Cactus Catchup: The Walk Before the Squat

This post-World Series offseason was the shortest in Cubs history, but in many (many) ways it felt very long. On Tuesday, though, at least a light semblance of baseball returned, and to the relief of fans everywhere.

The Cubs are back in Mesa, and that means the return of our Cactus Catchup series, in which we’ll do our best to keep you appraised of the most important Spring Training happenings in camp. In the process, we’ll probably also show you some pictures of players making funny faces and stuff. With that, let’s recap the first week of the Cubs’ title defense.

Putting in Work:

We got some big pieces of news relatively quickly this week. One of the bigger question marks coming into camp was how exactly the catcher position will shake out. Willson Contreras bloomed in the second half of last year, and he didn’t seem like someone who would easily be pushed out of the lineup, but the Cubs still owe $14 million to the still-very-good defender Miguel Montero, and Kyle Schwarber’s budding catching ability is still in the picture as well. But Joe Maddon quickly announced that Contreras will the be starter, and Montero will be used as a backup—a setup that does seem to make the most sense given the circumstances.

Montero struggled with his health throughout last season, so it makes sense for him (despite his contract) to take on a lighter role workload-wise. Montero was a bit outspoken at his disappointment at not being heavily used in the playoffs last year, but Maddon indicated that he doesn’t see this as something that will be a problem this year. Montero, for his part, seems as excited as ever:

Meanwhile, doctors have cleared Schwarber to catch, but, as Theo Epstein quotably put it: “We’re just going to walk before we run. Or walk before we squat, I guess, would be the appropriate thing to say.”

Schwarber, for his part, seems like he still wants to catch, but understands that left field is probably where he’ll be most needed in the short-term. His bat could be so good that it doesn’t make sense to either risk injury or slow down his development with catching in mind.

It was also announced that Contreras will be Jon Lester’s catcher, which is newsworthy because of how closely Lester and David Ross have worked together over the past two years. The pairing makes sense on paper—Contreras is good at controlling the running game with his arm—but we’ll have to wait for the season to see how it works out in practice. It’s good to have the situation behind the plate worked out (at least on the surface) so early, because it was one of the areas where the most questions existed coming into camp.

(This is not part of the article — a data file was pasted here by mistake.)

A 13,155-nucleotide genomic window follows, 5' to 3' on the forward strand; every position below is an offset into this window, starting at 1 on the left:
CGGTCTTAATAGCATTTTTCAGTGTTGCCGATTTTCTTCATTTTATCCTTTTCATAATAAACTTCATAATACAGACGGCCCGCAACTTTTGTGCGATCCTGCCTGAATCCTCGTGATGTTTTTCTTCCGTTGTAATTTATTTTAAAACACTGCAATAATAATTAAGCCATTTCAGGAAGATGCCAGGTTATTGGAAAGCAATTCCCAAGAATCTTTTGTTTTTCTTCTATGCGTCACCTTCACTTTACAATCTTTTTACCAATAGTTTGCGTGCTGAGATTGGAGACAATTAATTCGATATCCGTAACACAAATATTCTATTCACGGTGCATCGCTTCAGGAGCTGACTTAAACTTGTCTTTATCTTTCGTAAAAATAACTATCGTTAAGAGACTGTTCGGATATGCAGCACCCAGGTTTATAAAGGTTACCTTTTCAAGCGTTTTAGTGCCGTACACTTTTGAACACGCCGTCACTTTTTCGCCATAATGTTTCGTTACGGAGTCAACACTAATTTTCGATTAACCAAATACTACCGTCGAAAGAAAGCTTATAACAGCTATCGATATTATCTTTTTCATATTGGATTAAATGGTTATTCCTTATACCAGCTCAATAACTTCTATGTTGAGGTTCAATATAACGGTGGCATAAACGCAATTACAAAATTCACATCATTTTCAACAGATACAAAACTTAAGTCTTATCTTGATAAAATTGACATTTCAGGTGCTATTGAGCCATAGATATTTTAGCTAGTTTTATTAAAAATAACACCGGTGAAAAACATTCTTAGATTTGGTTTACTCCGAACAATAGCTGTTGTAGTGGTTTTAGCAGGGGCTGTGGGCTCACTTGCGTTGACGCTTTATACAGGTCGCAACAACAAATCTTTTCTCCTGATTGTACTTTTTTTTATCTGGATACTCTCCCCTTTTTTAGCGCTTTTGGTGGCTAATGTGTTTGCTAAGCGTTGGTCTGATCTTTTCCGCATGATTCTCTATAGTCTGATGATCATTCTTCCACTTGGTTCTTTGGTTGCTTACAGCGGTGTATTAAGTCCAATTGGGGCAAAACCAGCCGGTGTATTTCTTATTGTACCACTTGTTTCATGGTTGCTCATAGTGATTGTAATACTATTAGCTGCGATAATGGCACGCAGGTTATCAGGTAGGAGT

Jason Heyward is also still working hard at his swing, and the start of Spring Training allowed for the proliferation of new Heyward hitting videos, including this one from BP Wrigleyville’s own Randy Holt:

I’ll spare you my own extremely speculative analysis here, but I’ll use this as an opportunity to ask you check out Zack Moser’s piece on Heyward’s reworked swing from a few weeks ago.

Carrie Muskat also reported that Mike Montgomery indicated that he’s happy to be a starter or a reliever this year, which is good to know due to the cloudiness around his exact role in light of the Brett Anderson signing a few weeks ago. It seems likely, though, that he’ll have to start at least sometimes—180-200 innings from Anderson just doesn’t seem realistic, and a six-man rotation seems like a good option for at least part of the year.

Dearly Departed: Strictly speaking, no one has left Cubs’ camp, and we should be skipping this section today, but I would like to take a moment to recognize David Rollins, the left-handed relief pitcher who was DFA’ed six times (Mariners, Cubs, Rangers, Phillies, Rangers, Cubs) this offseason, most recently departing after the Cubs’ acquisition of Alec Mills from the Royals. But—good news!—Rollins passed through waivers successfully this time, and joined the Cubs as a non-roster player for Spring Training, where he will still have at least a theoretical shot at making the bullpen. In this case, a departee returned to the Cubs very quickly.

Since this is the first Cactus Catchup, I’ll also recognize Dexter Fowler, Travis Wood, Jorge Soler, and Jason Hammel in this space.

Camp Happenings:

I didn’t include David Ross in the Dearly Departed section because he hasn’t gone anywhere:

Ross has returned to the Cubs as a “special assistant,” and it is good to know that his leadership won’t go completely missing in this year’s clubhouse.

Joe Maddon, as he tends to do every spring, said some new things. This year’s batch included, apparently, “Don’t forget the heartbeat,” “Authenticity,” “Be Uncomfortable,” and the old favorite “That’s Cub.” I won’t pretend to totally understand the appeal and meaning of all of these slogans, but that doesn’t mean that I won’t buy a t-shirt.

Once the initial sheen of Spring Training wears off, you realize pretty quickly that camp happenings are actually pretty light and that the countdown until Opening Day is actually pretty long. But the Cubs are playing baseball again, and, for now, that’s good enough.

…Also, Javy Baez has blond hair now:

Lead photo courtesy Mark J. Rebilas—USA Today Sports

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